Drug Resistance Multidrug Resistance Antineoplastic Agent Antineoplastic Drug High Complete Response Rate 
These keywords were added by machine and not by the authors. This process is experimental and the keywords may be updated as the learning algorithm improves.


Unable to display preview. Download preview PDF.

Unable to display preview. Download preview PDF.


  1. 1.
    Andoh, T., Ishii, K., Suzuki, Y., Ikegami, Y., Kusunoki, Y. and Okada, K.: Characterization of a mammalian mutant with a camptothecin-resistant DNA topoisomerase I. Proc. Natl. Acad. Sci., 84:5565, 1987.PubMedCrossRefGoogle Scholar
  2. 2.
    Anthony, A. C., Kane, M. A., Portillo, R. M., Elwood, P. C. and Kolhouse, J.F.: Studies of the role of a paniculate folate-binding protein in the uptake of 5-methyl-tetrahydrofolate by cultured human KB cells. J. Biol. Chem., 260:14911, 1985.Google Scholar
  3. 3.
    Armstrong, R. A.: Fluoropyrimidine activity and resistance at the cellular level. In Resistance to antineoplastic drugs. Edited by D. Kessel, Boca Raton, Florida, CRC Press, 1989, p. 317.Google Scholar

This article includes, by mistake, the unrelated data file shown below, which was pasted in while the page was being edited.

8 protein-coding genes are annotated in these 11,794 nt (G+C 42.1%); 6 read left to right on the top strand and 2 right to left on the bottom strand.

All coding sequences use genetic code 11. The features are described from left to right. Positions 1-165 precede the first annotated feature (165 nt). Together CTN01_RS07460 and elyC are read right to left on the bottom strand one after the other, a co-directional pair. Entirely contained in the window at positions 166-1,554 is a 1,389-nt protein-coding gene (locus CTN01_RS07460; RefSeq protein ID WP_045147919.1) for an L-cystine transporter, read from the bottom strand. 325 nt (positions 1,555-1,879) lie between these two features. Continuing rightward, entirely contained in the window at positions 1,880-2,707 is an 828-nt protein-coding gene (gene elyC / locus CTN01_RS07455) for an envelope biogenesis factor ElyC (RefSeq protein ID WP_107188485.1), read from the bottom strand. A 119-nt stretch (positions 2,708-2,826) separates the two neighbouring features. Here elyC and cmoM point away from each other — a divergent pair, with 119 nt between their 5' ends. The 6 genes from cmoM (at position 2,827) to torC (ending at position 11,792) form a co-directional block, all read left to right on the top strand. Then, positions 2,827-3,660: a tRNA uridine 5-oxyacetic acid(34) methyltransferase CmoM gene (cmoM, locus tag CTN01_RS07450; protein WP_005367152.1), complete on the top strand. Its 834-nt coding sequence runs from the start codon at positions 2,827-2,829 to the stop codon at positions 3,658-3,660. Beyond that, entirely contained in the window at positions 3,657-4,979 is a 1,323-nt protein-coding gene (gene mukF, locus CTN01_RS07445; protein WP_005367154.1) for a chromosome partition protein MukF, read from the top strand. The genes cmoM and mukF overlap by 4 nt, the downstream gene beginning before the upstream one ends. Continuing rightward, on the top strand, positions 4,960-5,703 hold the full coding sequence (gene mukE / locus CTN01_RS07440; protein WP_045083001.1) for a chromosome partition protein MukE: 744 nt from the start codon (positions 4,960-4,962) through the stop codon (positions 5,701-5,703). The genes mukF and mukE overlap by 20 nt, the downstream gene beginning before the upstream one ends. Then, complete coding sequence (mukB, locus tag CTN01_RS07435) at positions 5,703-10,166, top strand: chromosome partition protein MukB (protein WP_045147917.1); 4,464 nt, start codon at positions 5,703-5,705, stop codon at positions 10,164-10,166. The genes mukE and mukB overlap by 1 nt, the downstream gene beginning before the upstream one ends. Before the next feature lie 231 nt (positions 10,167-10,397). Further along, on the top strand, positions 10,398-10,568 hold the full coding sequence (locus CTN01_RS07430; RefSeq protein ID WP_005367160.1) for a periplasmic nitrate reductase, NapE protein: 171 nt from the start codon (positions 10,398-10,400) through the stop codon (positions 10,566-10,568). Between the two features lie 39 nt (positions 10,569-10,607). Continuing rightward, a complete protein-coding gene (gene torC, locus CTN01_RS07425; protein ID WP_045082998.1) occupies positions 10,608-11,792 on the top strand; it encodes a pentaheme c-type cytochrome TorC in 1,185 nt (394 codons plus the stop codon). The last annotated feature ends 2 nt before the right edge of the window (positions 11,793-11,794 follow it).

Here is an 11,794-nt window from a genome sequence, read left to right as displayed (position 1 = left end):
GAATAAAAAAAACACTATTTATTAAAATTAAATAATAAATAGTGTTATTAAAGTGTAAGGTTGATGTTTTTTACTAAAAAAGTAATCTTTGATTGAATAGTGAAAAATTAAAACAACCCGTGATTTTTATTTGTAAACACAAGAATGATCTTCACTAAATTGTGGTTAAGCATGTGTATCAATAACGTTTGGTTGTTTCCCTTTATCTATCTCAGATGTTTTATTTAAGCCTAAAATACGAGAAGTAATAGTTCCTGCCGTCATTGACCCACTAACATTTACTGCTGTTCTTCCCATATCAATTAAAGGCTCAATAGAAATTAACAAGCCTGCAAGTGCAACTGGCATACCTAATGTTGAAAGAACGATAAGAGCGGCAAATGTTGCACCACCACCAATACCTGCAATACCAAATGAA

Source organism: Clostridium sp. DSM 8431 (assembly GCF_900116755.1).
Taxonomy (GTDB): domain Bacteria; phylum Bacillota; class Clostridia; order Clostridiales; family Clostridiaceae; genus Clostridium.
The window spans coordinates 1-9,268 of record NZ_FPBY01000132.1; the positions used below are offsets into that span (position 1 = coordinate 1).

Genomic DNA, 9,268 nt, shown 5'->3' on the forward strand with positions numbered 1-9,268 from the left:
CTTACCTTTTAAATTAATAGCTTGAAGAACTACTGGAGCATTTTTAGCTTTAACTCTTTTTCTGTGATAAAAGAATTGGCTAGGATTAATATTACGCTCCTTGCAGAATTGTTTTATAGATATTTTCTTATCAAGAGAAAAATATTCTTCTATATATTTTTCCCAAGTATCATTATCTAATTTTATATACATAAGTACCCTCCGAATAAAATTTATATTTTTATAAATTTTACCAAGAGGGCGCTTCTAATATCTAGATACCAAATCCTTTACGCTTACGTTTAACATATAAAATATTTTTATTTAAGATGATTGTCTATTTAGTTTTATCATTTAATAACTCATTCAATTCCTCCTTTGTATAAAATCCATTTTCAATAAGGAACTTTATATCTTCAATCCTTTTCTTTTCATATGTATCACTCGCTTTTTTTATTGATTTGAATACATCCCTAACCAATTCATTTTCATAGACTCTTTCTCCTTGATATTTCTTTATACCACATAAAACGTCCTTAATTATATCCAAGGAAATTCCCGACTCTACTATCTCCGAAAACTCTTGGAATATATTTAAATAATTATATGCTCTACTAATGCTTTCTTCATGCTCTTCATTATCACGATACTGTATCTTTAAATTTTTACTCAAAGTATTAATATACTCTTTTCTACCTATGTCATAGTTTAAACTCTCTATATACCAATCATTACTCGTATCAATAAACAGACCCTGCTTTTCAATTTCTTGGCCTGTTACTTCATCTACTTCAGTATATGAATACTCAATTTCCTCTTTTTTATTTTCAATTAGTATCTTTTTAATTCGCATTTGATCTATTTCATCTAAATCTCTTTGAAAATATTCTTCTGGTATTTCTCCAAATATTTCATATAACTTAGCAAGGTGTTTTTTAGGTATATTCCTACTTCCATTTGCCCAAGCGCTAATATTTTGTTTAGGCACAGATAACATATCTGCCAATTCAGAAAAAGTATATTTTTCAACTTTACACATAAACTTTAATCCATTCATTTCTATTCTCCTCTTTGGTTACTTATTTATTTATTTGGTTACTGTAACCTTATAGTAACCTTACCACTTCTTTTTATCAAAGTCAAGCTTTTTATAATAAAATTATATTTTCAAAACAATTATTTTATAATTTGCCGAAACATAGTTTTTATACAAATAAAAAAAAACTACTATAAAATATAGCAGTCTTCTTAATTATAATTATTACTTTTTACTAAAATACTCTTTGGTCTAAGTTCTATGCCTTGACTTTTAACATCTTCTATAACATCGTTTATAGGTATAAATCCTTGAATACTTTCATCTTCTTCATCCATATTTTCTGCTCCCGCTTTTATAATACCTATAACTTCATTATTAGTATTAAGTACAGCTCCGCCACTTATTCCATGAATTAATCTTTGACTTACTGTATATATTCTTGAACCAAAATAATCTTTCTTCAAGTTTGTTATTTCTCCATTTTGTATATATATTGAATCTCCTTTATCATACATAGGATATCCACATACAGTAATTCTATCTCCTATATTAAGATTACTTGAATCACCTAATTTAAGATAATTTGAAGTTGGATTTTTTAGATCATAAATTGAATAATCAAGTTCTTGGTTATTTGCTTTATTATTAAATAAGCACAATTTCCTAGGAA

4. 4.
    Bates, S. E., Mickley, L. A., Chen, Y.-N., Richert, N., Rudick, J., Biedler, J. L. and Fojo, A. T.: Expression of a drug resistant gene in human neuroblastoma cell lines: modulation by retinoic acid-induced differention. Mol. Cell Biol., 9:4337, 1989.PubMedGoogle Scholar
  5. 5.
    Bell, D. R., Gerlach, J. H., Kartner, N., Buick, R. N. and Ling, V: Detection of P-glycoprotein in ovarian cancer: a molecular marker associated with multidrug resistance. J. Clin. Onc., 3:311, 1985.Google Scholar